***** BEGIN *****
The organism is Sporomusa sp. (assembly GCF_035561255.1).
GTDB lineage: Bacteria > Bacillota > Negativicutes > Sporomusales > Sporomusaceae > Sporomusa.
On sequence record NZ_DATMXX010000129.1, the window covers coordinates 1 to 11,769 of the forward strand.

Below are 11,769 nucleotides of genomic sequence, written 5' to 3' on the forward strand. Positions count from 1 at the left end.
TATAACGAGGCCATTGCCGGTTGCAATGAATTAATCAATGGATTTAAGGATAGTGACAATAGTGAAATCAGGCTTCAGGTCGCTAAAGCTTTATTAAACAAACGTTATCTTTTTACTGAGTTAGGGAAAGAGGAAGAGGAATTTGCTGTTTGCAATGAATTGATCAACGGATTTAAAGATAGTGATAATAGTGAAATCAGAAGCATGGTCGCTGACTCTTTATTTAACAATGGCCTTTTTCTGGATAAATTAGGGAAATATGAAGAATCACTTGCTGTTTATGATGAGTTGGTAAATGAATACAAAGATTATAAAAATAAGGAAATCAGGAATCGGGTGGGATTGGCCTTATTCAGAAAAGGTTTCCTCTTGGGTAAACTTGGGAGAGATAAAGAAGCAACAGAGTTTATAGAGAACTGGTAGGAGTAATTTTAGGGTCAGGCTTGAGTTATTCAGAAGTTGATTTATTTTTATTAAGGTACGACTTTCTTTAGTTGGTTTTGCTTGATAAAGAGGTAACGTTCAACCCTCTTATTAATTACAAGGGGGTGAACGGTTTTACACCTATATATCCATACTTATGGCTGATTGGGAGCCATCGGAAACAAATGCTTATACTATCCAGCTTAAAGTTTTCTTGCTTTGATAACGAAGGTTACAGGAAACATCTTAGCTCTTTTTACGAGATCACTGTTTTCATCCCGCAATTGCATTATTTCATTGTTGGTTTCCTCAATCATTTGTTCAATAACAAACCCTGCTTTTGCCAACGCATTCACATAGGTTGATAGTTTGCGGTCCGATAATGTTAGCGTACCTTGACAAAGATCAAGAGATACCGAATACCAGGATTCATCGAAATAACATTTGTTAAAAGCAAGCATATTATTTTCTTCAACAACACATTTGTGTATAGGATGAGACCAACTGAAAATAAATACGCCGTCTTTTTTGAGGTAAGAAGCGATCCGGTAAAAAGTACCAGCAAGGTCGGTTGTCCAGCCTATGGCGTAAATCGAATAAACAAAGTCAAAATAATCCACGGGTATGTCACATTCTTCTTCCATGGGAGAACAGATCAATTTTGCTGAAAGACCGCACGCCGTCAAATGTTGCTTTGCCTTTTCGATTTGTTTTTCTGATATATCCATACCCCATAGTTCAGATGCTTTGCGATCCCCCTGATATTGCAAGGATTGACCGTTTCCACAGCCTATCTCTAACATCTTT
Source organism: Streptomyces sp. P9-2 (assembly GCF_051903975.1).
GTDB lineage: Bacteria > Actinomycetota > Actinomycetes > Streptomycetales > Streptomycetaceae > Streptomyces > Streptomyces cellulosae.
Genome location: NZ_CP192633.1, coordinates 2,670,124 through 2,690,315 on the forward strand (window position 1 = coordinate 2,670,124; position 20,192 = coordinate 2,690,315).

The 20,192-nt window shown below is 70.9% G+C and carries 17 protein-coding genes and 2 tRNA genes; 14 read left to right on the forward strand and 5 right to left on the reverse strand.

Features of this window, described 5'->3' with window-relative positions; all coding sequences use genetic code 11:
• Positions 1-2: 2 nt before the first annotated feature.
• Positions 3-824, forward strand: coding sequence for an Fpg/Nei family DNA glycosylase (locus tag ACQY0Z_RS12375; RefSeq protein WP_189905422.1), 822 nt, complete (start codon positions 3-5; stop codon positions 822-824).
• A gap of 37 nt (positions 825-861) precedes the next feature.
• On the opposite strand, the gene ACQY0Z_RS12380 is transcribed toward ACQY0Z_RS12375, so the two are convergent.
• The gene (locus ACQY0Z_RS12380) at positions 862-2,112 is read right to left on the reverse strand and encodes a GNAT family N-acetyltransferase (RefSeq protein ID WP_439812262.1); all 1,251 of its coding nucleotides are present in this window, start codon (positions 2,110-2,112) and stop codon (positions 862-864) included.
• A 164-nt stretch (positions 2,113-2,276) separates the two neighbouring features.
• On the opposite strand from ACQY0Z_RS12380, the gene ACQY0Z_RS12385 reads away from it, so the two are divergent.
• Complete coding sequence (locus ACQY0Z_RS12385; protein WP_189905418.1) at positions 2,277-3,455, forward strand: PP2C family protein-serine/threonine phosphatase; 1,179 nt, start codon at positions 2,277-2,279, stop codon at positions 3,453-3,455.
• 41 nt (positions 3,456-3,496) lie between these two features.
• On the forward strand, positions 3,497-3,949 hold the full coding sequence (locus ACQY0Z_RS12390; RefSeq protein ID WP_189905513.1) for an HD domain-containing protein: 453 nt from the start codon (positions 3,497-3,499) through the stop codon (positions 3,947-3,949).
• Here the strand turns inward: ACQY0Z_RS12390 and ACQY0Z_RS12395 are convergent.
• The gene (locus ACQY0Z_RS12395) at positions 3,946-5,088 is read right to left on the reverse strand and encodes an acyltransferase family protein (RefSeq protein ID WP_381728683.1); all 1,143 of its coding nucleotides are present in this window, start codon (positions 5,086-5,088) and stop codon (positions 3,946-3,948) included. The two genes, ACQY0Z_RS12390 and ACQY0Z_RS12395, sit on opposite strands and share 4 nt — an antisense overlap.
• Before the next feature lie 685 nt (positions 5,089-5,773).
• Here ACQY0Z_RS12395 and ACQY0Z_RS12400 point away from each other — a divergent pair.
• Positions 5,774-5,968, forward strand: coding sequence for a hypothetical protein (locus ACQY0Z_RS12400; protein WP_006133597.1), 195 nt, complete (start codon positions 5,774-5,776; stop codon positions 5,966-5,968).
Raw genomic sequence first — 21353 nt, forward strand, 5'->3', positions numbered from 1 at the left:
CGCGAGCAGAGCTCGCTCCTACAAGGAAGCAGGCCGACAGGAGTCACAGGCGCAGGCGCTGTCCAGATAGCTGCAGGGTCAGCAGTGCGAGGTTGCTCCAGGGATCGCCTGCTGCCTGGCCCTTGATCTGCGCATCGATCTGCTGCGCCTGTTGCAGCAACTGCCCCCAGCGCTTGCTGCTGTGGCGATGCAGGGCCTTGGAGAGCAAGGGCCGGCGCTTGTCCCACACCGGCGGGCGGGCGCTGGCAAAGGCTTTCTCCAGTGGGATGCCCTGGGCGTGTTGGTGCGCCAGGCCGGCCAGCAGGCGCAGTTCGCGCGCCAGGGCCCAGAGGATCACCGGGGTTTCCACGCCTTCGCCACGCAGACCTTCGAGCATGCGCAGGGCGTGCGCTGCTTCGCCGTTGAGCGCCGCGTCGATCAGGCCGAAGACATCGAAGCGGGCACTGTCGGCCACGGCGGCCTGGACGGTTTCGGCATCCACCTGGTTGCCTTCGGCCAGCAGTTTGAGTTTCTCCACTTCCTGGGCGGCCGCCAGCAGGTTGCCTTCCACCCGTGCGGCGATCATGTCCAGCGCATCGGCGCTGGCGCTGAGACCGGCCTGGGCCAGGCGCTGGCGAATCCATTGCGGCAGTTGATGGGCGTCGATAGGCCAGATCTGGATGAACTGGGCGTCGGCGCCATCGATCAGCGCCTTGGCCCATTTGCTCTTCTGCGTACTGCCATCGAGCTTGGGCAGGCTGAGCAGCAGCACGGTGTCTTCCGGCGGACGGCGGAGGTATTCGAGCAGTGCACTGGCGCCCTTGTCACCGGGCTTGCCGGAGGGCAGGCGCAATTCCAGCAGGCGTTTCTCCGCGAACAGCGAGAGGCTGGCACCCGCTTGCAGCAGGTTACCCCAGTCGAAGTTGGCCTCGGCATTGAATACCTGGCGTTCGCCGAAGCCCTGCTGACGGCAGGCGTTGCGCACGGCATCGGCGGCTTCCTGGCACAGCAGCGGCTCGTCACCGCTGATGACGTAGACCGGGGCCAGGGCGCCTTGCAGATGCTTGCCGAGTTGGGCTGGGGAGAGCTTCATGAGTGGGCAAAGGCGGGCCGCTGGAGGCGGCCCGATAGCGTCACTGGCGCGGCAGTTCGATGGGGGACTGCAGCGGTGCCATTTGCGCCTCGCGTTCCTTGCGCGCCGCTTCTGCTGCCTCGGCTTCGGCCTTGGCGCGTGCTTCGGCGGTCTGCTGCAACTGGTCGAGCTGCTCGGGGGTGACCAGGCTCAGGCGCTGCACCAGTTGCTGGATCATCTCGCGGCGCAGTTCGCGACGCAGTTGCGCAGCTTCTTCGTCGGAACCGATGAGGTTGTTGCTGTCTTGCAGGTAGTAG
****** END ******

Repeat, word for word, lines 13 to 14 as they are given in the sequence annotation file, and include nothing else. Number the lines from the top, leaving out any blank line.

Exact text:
• A gap of 37 nt (positions 825-861) precedes the next feature.
• On the opposite strand, the gene ACQY0Z_RS12380 is transcribed toward ACQY0Z_RS12375, so the two are convergent.